The third day of the trek is the longest, with two passes and many ruins to explore. We're also treated to more steep and endless stairs. At one point, we count 2,080 stairs down, 33 carved into one boulder alone. The kids recommend building a zip line for all the descents.

The trail winds through rain forests exploding with colorful flowers and eucalyptus. We walk along razor-sharp ridges with panoramic views and then descend into an Incan tunnel carved in the mountain. Incan ruins appear out of rocks.

Our last camp has more ruins as well as a trekker's hotel, complete with a bar. We enjoy a cold beer with our guides and fellow trekkers.

The final morning begins at 4 a.m. with a quick breakfast followed by huddling at the lodge with other groups. The gate to Machu Picchu opens at 5:30. We begin the trek in the dark, and it is the first time we feel crowded. Everyone is trying to get to Intipunku, the Sun Gate, for sunrise, and the hike takes two hours. Through the clouds, we decipher the outline of Huayna Picchu, a peak looming over the ruins, and see hints of Machu Picchu.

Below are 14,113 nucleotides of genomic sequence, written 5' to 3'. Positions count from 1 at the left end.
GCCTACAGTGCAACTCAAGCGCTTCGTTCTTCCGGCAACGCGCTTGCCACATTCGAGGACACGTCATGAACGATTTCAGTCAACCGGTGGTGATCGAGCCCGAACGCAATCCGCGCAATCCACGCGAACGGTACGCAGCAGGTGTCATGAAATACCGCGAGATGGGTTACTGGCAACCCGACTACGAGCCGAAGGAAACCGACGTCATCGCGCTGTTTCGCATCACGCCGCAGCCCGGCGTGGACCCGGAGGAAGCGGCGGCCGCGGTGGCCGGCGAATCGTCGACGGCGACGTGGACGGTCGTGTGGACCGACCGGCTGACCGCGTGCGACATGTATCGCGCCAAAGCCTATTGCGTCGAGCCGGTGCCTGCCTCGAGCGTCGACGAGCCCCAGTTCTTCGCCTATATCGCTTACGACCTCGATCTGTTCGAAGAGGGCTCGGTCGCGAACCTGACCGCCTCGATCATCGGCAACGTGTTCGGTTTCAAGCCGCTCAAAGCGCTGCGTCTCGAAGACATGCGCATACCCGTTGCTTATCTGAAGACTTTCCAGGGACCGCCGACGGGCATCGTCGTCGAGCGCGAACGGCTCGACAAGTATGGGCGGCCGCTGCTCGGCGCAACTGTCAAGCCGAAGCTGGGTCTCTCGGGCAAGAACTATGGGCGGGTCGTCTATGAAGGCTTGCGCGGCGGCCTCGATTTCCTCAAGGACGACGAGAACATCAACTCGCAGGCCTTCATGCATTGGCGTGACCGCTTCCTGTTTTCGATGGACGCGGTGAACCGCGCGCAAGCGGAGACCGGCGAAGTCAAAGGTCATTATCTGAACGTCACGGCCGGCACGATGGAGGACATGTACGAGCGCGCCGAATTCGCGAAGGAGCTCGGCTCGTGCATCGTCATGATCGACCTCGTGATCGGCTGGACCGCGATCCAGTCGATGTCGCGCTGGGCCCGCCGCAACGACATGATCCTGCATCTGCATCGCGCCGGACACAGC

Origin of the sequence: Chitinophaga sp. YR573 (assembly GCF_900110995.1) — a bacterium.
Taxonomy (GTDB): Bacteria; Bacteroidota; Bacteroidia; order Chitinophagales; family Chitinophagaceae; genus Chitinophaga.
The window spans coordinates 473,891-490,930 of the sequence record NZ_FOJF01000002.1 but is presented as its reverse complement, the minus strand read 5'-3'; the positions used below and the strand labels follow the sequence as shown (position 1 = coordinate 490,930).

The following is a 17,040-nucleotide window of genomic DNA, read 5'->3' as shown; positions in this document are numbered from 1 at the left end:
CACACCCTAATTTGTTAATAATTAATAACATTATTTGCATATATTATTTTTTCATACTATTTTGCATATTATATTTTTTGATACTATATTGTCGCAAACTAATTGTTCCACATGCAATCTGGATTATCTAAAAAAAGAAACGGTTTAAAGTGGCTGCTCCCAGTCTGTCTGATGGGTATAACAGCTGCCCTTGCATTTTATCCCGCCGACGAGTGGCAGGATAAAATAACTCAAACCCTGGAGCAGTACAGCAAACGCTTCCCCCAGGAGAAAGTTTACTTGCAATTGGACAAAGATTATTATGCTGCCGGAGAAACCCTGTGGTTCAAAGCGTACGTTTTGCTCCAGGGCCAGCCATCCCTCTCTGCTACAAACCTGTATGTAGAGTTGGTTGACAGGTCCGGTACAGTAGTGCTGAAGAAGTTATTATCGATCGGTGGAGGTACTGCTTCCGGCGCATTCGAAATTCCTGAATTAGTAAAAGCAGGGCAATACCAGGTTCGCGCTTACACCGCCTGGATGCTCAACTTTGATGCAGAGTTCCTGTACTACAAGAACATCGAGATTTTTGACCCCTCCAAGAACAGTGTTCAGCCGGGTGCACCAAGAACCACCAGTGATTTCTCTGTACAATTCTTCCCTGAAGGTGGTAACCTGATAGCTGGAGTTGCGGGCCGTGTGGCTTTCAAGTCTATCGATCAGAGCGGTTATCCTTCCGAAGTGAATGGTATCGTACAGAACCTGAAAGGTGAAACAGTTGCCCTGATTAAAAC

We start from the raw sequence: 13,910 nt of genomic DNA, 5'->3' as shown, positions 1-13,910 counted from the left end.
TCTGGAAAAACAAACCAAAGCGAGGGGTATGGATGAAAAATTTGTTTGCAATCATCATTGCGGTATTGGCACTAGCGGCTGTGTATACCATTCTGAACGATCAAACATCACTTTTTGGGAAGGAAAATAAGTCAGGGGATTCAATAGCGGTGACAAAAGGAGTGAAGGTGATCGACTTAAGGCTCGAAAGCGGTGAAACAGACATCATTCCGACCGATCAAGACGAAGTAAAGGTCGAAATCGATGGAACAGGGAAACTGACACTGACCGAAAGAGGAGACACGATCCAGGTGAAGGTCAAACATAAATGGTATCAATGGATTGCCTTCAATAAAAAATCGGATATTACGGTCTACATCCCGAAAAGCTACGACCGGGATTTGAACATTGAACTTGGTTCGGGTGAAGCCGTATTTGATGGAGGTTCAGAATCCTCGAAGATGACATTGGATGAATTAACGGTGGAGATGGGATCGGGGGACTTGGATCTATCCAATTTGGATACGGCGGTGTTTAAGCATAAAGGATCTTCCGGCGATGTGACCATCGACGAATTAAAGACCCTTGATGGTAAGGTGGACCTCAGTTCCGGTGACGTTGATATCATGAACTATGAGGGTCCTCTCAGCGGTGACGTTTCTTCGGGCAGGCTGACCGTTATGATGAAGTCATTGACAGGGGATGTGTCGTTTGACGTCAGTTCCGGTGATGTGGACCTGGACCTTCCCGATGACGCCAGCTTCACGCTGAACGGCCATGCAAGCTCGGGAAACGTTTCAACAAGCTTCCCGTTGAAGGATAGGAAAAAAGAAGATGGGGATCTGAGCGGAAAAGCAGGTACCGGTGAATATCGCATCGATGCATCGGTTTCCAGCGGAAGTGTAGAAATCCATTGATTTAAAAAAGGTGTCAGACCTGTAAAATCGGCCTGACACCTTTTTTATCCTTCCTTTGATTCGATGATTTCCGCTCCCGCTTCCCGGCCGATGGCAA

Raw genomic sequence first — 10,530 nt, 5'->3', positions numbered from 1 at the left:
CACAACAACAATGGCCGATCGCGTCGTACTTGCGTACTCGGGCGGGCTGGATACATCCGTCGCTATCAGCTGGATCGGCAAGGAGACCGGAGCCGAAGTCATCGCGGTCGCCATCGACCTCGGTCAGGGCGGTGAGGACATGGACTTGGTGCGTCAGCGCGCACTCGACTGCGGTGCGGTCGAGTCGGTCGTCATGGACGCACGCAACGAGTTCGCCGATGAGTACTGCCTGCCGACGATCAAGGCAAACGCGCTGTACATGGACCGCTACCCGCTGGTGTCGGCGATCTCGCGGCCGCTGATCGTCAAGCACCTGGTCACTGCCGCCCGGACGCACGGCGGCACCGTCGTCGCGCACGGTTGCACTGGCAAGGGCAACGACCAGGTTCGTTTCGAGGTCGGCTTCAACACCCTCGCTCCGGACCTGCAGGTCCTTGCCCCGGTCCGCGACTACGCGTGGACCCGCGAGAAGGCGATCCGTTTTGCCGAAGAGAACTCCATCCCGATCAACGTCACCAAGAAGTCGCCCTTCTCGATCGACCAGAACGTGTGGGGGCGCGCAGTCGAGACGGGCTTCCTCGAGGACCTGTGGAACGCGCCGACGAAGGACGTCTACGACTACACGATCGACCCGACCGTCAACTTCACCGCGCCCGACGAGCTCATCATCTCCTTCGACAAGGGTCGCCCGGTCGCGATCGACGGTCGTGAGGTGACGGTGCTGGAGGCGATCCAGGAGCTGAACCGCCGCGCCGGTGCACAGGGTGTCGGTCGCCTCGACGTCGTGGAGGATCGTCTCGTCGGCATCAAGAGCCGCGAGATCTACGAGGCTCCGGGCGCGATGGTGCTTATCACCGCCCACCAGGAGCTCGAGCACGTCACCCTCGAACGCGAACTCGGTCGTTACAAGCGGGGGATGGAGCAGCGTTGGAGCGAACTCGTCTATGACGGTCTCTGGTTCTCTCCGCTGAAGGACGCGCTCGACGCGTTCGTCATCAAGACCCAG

Soon, we arrive at the 600-year-old city long hidden by the jungle. As the clouds lift to reveal the city, we are rendered speechless. No amount of reading has prepared us for the view. I'm not sure if I'm more amazed by the city itself or its setting. Eventually, I realize it's both; it's built in such harmony with its surroundings that it's truly mystical. The air seems to whisper with ancient prayer.